The Art of Treasuring Life

In this age where a materialistic mindset remains the primary motivating force an urgent necessity arises for awakening awareness of what is truly valuable in life. Possessions come and go. Everything decays and eventually dies. But developing character uplifts the soul, and the qualities accrued in the spiritual bank account are the only things to accompany us when we depart.

The only assets we can acquire in this world that can never be lost or stolen are the wealth of inner values that provide philosophical, spiritual and ethical enrichment. The ability to apply these values enables us to maintain equanimity of mind in any circumstance.

While Global movements for change, like Arab Spring and the current Occupy Movement protests, are important, urgent and relevant issues, I believe for necessary changes in the paradigms of our global culture to occur, we require a phenomenal shift that would redefine wealth–literally.


My parents, and others who lived through the Great Depression, gained a wealth of insight due to their experience. I asked my mom to tell me how it was for her during the Great Depression. She conveyed how lucky she felt to have grown up in a world where character and values held primary importance and possessions and comfort were secondary.

What brought joy and satisfaction during her childhood were meaningful interactions with family members. As there were six children, dinner always felt like a party. Neighbors and family friends often joined their supper-celebrations. Laughter filled the dining room, daily.

They often shared moments of creative entertainment that relied on inspiration from within rather than from an external source, like television, computer/internet, Wii, I-pod or I-Pad. Even when they listened to stories told on the radio, the mind had to engage itself to form mental pictures of the tale.

Having grown up in an affluent culture, living on Central Park West in New York City, I remember how as children we tended to wish for something new and different. When my brothers and I complained to my parents that we were bored, my father would say, “You can only be bored if you’re boring.”

Fortunately, my parents did not spoil us like so many of the kids I knew. They limited the amount of TV we could see, monitored what we saw and also made us write a book report a week to hand in to my father, independent from school. We resented it at the time. In retrospect, I have my parents to thank for my love of books, writing and the art of communication.


Children, by nature, have an innate capacity for creative imagination. When there is no external distraction available, the mind becomes a magic wand of spontaneity and joy. This aspect of childhood is crippled when the child is used to the crutch of interesting ‘things’.

I remember an incident I witnessed in Nepal when visiting Kathmandu in 1989. Some street children hung about the main square in the center of town. I watched with delight as they romped with each other, sharing avid and animated smiles, even though they had no toys to play with.

A street vendor threw a broken plastic-gallon-water jug into a pile of rubbish on the side of the street next to some grungy-looking cows. One particularly impish child laughed gleefully when he spied the jug. He raised his eyebrows with dramatic interest, and ran to get the jug, which proved a source of intense amusement. Thus was born the spontaneous soccer team of Kathmandu.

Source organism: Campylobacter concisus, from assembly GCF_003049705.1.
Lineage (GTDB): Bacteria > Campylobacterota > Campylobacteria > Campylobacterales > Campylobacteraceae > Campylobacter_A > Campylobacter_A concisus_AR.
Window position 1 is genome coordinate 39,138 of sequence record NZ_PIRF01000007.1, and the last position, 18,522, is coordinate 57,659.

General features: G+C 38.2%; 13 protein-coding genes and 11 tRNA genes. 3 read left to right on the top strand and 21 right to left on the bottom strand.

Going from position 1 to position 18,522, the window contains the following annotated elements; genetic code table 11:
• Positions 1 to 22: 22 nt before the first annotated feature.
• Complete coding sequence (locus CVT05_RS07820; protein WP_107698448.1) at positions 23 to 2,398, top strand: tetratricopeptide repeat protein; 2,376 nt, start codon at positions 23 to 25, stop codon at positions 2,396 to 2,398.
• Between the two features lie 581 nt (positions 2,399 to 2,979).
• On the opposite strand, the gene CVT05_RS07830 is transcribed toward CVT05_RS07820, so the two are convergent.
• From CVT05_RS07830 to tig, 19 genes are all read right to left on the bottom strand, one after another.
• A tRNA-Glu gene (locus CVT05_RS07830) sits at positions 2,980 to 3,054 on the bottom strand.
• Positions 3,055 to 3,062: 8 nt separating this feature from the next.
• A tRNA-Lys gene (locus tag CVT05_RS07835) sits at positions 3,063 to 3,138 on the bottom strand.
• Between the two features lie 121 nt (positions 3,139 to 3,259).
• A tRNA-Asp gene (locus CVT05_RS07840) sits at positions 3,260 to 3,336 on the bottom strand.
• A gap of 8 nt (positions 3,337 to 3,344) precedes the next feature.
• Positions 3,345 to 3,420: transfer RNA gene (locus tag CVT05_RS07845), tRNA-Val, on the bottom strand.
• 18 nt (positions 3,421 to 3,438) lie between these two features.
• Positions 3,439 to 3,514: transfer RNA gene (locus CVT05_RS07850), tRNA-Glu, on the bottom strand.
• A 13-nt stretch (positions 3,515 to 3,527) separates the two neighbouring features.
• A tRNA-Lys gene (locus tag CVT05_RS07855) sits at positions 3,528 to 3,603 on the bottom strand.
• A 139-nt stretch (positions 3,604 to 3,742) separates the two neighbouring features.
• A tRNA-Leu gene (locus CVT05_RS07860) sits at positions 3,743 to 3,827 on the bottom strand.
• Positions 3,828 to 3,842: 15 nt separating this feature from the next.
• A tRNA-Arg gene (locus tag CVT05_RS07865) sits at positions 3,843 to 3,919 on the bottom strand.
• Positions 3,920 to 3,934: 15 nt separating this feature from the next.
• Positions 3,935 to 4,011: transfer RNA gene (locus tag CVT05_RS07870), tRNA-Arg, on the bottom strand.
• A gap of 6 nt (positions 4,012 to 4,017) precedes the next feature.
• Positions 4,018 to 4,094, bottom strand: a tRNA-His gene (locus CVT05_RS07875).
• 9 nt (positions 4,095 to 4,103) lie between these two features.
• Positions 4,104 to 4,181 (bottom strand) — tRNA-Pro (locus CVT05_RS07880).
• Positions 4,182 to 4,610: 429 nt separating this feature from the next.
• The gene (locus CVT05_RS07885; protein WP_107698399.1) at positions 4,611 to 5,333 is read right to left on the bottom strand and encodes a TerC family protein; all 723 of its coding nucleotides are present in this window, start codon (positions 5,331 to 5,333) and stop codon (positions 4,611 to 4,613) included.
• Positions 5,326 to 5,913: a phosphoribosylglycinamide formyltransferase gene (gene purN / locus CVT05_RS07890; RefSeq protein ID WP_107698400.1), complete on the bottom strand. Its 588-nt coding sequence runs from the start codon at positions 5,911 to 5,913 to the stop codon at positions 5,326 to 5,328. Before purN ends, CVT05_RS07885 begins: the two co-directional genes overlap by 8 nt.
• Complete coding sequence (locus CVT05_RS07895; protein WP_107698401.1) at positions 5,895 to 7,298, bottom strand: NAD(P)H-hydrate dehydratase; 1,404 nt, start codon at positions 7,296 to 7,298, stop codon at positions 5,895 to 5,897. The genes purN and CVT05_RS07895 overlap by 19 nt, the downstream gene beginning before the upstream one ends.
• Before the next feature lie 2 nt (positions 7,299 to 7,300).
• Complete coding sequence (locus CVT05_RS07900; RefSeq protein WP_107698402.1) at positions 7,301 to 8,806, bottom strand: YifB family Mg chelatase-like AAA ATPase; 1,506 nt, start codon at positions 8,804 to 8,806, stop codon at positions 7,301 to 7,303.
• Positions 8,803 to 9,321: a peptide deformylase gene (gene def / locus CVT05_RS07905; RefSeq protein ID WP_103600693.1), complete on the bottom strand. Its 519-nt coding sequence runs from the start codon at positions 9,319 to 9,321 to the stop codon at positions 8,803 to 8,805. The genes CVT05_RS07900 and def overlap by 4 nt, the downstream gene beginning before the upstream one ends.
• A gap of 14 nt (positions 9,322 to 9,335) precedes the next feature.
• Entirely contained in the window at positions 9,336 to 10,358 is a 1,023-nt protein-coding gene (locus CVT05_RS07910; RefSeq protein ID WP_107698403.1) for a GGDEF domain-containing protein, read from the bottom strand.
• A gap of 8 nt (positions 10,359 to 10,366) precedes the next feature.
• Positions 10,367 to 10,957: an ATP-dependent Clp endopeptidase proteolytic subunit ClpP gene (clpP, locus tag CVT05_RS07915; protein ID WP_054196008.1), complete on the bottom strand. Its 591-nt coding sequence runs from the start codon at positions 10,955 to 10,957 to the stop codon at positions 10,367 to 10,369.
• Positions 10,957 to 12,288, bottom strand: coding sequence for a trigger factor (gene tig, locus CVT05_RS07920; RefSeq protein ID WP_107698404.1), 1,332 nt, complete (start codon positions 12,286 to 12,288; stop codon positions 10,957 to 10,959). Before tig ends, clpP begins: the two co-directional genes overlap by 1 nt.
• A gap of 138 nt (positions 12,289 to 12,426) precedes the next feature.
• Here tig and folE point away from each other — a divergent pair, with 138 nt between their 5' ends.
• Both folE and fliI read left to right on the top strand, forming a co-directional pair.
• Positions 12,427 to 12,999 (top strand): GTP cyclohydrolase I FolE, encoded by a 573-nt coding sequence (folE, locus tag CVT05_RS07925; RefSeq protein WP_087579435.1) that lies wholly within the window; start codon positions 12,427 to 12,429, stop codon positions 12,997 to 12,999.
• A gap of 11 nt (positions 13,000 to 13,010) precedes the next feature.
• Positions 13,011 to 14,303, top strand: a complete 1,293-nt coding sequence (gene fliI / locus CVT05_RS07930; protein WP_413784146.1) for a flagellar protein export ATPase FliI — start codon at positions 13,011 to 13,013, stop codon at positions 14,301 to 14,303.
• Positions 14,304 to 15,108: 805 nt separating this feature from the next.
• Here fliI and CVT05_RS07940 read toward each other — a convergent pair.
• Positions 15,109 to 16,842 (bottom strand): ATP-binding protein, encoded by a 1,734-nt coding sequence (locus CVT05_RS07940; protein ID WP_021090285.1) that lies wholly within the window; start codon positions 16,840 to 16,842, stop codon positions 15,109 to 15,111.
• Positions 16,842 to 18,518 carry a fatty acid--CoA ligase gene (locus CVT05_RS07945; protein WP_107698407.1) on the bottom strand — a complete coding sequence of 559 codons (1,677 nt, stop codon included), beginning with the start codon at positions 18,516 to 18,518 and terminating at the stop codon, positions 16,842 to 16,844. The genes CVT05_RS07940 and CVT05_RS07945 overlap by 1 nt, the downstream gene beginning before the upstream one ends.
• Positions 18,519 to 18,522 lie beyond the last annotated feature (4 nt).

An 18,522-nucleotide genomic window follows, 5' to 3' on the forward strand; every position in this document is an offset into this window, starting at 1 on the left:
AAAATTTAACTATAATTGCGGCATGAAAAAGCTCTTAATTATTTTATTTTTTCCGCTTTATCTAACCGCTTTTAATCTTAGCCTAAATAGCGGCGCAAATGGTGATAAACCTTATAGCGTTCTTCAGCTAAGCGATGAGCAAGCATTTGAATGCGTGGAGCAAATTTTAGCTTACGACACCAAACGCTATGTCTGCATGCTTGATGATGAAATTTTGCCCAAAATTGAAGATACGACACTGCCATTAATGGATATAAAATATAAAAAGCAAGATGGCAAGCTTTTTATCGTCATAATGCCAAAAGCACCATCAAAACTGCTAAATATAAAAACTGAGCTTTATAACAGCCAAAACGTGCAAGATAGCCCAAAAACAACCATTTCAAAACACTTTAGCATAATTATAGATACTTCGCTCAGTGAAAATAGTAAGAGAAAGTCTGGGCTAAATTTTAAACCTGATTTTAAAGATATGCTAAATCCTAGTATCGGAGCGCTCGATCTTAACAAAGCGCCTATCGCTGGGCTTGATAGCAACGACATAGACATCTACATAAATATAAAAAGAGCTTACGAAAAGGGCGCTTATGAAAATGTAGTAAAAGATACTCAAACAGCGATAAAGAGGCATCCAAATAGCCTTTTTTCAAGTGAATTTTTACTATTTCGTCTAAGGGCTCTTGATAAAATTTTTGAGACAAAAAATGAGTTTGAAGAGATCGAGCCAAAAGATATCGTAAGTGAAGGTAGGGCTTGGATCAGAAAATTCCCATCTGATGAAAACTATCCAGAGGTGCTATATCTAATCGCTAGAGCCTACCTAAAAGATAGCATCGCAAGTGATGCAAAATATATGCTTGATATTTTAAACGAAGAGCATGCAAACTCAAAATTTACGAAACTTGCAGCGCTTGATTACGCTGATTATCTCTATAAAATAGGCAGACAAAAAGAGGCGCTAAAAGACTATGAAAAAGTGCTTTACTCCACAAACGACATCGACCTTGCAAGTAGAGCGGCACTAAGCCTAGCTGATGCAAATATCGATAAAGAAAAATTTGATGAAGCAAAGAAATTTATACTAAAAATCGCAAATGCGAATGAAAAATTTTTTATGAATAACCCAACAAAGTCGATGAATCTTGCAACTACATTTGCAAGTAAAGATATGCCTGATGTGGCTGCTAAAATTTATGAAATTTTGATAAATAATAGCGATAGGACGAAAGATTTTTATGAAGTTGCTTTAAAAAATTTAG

I wondered if a group of wealthy American children would have had the capacity to find such joy in a broken plastic jug. I doubted it. Most likely, if there was ‘nothing to do’, they would do nothing but complain about it.

So, which kids were actually rich?


No amount of material wealth will ever bring inner happiness. But that does not mean we should reject it. The point is that we should not be defined by it.

Technical toys available to the youth of today tend to distract from interactive-life, and may also limit or deter the ability to develop character through relational circumstances. We need not disregard the value of computer wizardry. Indeed, the swift advancement of Internet opens vast new educational avenues and experiences. But we must take care not to lose sight of the gems of non-virtual life experiences.

Precious qualities like compassion, patience and contentment become drowned by their polar opposites: competition, incessant ambition prompting self-centeredness, and the perpetual desire for ‘more’, which engenders a feeling of automatic dissatisfaction with what one has.


I had an opportunity, recently, to share a traditional Sabbath dinner with my friend’s family. Her father is a well known Rabbi, Joseph Telushkin. From start to finish, the evening unfolded with a warm and glowing communal energy. We shared group ritual and prayer, spiritual discussions, congenial story-telling and a general ambiance of joy and fervor. Of a party of almost a dozen people, not a single person looked at an I-phone, I-pad, computer, etc. A synergy of joyous communal celebration seemed to ignited the hearts of all guests and family members.

What a blessing it would be if all people in the world would awaken to the riches of shared gratitude and love-infused spiritual aspirations.


Cultures are defined on some level by what they value most. The accumulation of capital wealth has been a persistent prime directive for the modern majority.

Witnessing established systems beginning to break down sparks a hope that a thirst for spiritual transformation accompanies (and enhances) the growing alertness to the need for political change.

If people learn to treasure the art of living, financial greed would diminish, as new perspectives on what’s truly worth striving for would find fertile soil to flourish for a fantastic future.

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